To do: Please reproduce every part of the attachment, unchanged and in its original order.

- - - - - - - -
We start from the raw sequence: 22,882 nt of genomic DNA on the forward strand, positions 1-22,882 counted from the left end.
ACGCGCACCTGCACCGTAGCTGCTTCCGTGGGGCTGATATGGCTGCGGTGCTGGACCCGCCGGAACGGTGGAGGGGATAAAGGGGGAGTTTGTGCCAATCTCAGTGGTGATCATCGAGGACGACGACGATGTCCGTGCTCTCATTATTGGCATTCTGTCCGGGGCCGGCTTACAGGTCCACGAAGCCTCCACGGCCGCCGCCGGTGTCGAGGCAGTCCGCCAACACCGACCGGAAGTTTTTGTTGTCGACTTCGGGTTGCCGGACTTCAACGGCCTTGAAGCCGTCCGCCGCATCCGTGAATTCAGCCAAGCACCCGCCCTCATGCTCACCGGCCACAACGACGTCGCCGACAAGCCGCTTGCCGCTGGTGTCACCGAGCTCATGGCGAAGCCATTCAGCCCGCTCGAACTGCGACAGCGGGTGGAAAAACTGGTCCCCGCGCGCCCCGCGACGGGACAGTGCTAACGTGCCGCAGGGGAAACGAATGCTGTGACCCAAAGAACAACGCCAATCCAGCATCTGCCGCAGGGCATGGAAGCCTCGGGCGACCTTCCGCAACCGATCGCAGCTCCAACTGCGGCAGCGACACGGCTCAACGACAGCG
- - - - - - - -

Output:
We start from the raw sequence: 22,882 nt of genomic DNA on the forward strand, positions 1-22,882 counted from the left end.
ACGCGCACCTGCACCGTAGCTGCTTCCGTGGGGCTGATATGGCTGCGGTGCTGGACCCGCCGGAACGGTGGAGGGGATAAAGGGGGAGTTTGTGCCAATCTCAGTGGTGATCATCGAGGACGACGACGATGTCCGTGCTCTCATTATTGGCATTCTGTCCGGGGCCGGCTTACAGGTCCACGAAGCCTCCACGGCCGCCGCCGGTGTCGAGGCAGTCCGCCAACACCGACCGGAAGTTTTTGTTGTCGACTTCGGGTTGCCGGACTTCAACGGCCTTGAAGCCGTCCGCCGCATCCGTGAATTCAGCCAAGCACCCGCCCTCATGCTCACCGGCCACAACGACGTCGCCGACAAGCCGCTTGCCGCTGGTGTCACCGAGCTCATGGCGAAGCCATTCAGCCCGCTCGAACTGCGACAGCGGGTGGAAAAACTGGTCCCCGCGCGCCCCGCGACGGGACAGTGCTAACGTGCCGCAGGGGAAACGAATGCTGTGACCCAAAGAACAACGCCAATCCAGCATCTGCCGCAGGGCATGGAAGCCTCGGGCGACCTTCCGCAACCGATCGCAGCTCCAACTGCGGCAGCGACACGGCTCAACGACAGCG